Taken from “Friedman’s Fables:”
“…One day, as she was walking home, Little John’s wife chanced upon a mother cat giving suck to her newborn kittens. As they scrambled over one another in their thirst, the mother carefully guided each one to its turn, stretching out a firm but gentle paw as she lay contentedly on her side. Then Little John’s wife noticed that one of the kittens had been born lame; its leg had not been fully formed, and it had more difficulty maneuvering than the others. Strangely, it was also the most aggressive. While the other kittens, when satisfied, went off to sleep, this one kept coming back to wiggle its way in front. Each time, however, the mother cat pushed it away, at first gently, and then with successively harder whacks…”
A Nervous Condition by Edwin Friedman
Is it a cruel mother cat or is there something here we might learn? Would her lame kitten be better served by sensitivity or care or was the kitten being served well by the discipline her mother instinctively delivered? When it comes to raising our children when is it about discipline and when is it about sensitivity?
What do we do when one or more of our children seems to have been born “lame” in some way, when they seem to be struggling more than the other(s)? Has your child been diagnosed with ADD or with some behavioral or emotional problem? Does your child seem to struggle with anxiety? If you’re like me, when you see your child having a problem, you worry…and worry…and THEN you get busy. Busy learning about what to do for the lame little beast. What do I feed him? Do we vaccinate? How do I discipline her properly? What is too much discipline? What is too little? How do I make sure she is growing up in a calm environment so as not to disturb her more delicate state? And when we do the best we can and they respond with increasing cantankerousness, ill-humor, and dyspepsia, those of us on the more neurotic side of the scale…just sayin’… ask the fatal and seemingly unavoidable question: WHAT-DID-I-DO-WRONG?!
We can rack our brains for years wondering what we did wrong and what we could do better, and when this automatic emotional process goes on long enough, and things get worse, we reason that we have done everything possible for the ungrateful little beasts-who-are-now-bigger-beasts, so it must be THEM!
But it’s a fallacy to think in such black and white terms when it comes to such complex issues and challenges as raising a child. It’s either them or me…it’s either the husband or the wife…it was either too much discipline or too little sensitivity. These black and white terms block us from thinking about things more objectively, from being able reflect upon the part we play, the part our ancestors play, the part our culture and physical environment play, and the part our children play—without the blame.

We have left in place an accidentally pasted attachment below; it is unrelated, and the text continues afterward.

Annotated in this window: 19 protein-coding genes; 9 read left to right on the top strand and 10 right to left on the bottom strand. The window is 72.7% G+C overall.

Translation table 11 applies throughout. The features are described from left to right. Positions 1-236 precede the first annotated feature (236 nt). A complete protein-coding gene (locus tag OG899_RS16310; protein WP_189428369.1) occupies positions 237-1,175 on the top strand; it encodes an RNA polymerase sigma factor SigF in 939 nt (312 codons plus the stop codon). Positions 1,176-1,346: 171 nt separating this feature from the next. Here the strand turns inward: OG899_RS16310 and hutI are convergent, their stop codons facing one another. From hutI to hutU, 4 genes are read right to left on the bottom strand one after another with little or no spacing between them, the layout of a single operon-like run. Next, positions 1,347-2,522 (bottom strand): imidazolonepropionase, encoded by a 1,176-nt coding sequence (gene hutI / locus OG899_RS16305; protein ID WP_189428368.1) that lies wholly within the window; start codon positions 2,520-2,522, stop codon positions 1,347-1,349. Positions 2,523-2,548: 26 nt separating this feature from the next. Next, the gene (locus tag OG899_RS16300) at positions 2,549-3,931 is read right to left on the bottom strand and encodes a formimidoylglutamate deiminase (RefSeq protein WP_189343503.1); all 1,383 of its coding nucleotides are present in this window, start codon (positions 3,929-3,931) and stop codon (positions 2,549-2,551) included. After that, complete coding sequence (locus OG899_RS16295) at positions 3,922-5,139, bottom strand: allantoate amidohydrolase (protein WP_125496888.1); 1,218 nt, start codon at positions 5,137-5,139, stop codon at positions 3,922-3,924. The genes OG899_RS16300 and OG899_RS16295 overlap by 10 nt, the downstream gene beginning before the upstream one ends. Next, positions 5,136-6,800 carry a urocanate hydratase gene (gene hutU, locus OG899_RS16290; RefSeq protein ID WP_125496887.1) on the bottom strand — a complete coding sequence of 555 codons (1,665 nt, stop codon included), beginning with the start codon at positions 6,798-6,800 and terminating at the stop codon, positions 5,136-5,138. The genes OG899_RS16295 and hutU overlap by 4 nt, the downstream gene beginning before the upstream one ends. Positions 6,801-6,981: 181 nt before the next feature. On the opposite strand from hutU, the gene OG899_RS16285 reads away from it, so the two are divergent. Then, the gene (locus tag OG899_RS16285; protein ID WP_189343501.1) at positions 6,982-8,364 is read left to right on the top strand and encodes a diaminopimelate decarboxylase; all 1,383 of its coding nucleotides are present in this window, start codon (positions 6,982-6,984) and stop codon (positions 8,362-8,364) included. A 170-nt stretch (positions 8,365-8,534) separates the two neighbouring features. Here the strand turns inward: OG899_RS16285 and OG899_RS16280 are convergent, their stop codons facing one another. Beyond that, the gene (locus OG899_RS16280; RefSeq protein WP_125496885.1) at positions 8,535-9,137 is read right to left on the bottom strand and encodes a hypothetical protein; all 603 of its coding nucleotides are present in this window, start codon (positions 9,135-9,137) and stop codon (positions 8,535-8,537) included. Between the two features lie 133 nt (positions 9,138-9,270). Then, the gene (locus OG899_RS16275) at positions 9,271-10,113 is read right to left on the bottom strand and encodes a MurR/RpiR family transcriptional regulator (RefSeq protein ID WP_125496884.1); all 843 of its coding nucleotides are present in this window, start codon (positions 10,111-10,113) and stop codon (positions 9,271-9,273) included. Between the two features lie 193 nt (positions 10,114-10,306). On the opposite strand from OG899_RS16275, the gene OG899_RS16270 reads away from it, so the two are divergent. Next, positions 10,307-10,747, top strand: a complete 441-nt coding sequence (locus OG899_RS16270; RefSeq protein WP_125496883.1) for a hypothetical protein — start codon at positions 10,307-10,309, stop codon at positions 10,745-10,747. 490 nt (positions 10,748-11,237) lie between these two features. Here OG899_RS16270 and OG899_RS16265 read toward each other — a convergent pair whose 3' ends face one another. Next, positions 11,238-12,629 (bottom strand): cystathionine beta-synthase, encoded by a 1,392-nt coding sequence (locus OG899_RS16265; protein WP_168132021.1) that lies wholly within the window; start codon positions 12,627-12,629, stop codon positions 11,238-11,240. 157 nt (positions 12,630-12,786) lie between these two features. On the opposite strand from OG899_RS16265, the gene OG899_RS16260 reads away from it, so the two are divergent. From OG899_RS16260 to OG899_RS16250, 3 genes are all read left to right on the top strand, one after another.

But what the heck does that mean…the part we play? The part we play in what?!
Dr. Murray Bowen, father of family therapy, identified and described 4 patterns of interaction that all families find themselves living out in one relationship or another. Knowing what these patterns are helps us identify not only which pattern(s) we may be enacting but also the part we play in keeping them going. Dr. Bowen’s idea was that emotional problems in families are merely the symptoms or direct results of these interactional patterns. Change your part and you change the pattern. If you want to read about them, I’ll copy a link later in this post.
The steps to change in any family relationship are simple enough but certainly not easy.
Step 1 is Education. What are the interactional patterns we get into when anxiety is high in any relationship? You can read about the 4 typical patterns here.
Step 2 is to Observe. Which of the 4 pattern(s) do you fall into with your lame little beasts? What part do you play in keeping it going? What part does your spouse play? Your children? The environment?
Step 3 is to Change YOUR part and to resist trying to change or “help” your child (or your spouse…or your mother-in-law) with HIS or HER part. Learning to tell the difference between what is yours and what belongs to someone else is key. If you find yourself having difficulty, find a family therapist. A neutral 3rd party can make all the difference.
Steps 2 and 3 in particular are more effective when you can approach things with an attitude of curiosity and an unwavering willingness to experiment and to learn from what you experience. Without thoughtful reflection, we are at the mercy of our automatic fears and worries, and so are our children.
The cool thing about Mama Cat wasn’t that she swatted her kitten. I’m not advocating going back to the good ol’ days of spanking children into submission. The cool thing about Mama Cat was that she wasn’t worried or angry. She was clear. Our children have real problems, ill-formed legs and all, but when we forget that our own anxiety and anger is more important to deal with than anything else, it is we the parents who grow lame.